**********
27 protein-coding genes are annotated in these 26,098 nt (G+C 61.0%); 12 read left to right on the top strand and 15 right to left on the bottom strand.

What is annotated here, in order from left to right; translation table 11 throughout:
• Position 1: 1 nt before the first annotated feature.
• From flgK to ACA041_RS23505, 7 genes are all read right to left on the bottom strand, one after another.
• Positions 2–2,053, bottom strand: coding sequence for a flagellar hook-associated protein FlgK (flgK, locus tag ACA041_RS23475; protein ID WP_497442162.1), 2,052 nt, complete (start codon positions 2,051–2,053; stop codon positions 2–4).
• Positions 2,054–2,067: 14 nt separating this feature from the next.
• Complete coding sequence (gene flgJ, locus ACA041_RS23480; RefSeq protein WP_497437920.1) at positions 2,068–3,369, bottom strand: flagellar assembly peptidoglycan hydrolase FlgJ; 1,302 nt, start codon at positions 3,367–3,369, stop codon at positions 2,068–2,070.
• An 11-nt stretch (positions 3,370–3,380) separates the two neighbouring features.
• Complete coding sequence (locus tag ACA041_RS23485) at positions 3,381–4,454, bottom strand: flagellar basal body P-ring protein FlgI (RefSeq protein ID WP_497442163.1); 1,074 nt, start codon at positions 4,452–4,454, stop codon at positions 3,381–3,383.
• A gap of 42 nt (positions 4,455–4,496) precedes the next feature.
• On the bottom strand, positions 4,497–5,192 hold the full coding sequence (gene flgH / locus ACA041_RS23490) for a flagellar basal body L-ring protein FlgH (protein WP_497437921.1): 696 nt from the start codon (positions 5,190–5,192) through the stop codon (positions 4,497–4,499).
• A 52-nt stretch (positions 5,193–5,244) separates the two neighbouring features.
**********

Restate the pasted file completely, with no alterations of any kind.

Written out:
27 protein-coding genes are annotated in these 26,098 nt (G+C 61.0%); 12 read left to right on the top strand and 15 right to left on the bottom strand.

What is annotated here, in order from left to right; translation table 11 throughout:
• Position 1: 1 nt before the first annotated feature.
• From flgK to ACA041_RS23505, 7 genes are all read right to left on the bottom strand, one after another.
• Positions 2–2,053, bottom strand: coding sequence for a flagellar hook-associated protein FlgK (flgK, locus tag ACA041_RS23475; protein ID WP_497442162.1), 2,052 nt, complete (start codon positions 2,051–2,053; stop codon positions 2–4).
• Positions 2,054–2,067: 14 nt separating this feature from the next.
• Complete coding sequence (gene flgJ, locus ACA041_RS23480; RefSeq protein WP_497437920.1) at positions 2,068–3,369, bottom strand: flagellar assembly peptidoglycan hydrolase FlgJ; 1,302 nt, start codon at positions 3,367–3,369, stop codon at positions 2,068–2,070.
• An 11-nt stretch (positions 3,370–3,380) separates the two neighbouring features.
• Complete coding sequence (locus tag ACA041_RS23485) at positions 3,381–4,454, bottom strand: flagellar basal body P-ring protein FlgI (RefSeq protein ID WP_497442163.1); 1,074 nt, start codon at positions 4,452–4,454, stop codon at positions 3,381–3,383.
• A gap of 42 nt (positions 4,455–4,496) precedes the next feature.
• On the bottom strand, positions 4,497–5,192 hold the full coding sequence (gene flgH / locus ACA041_RS23490) for a flagellar basal body L-ring protein FlgH (protein WP_497437921.1): 696 nt from the start codon (positions 5,190–5,192) through the stop codon (positions 4,497–4,499).
• A 52-nt stretch (positions 5,193–5,244) separates the two neighbouring features.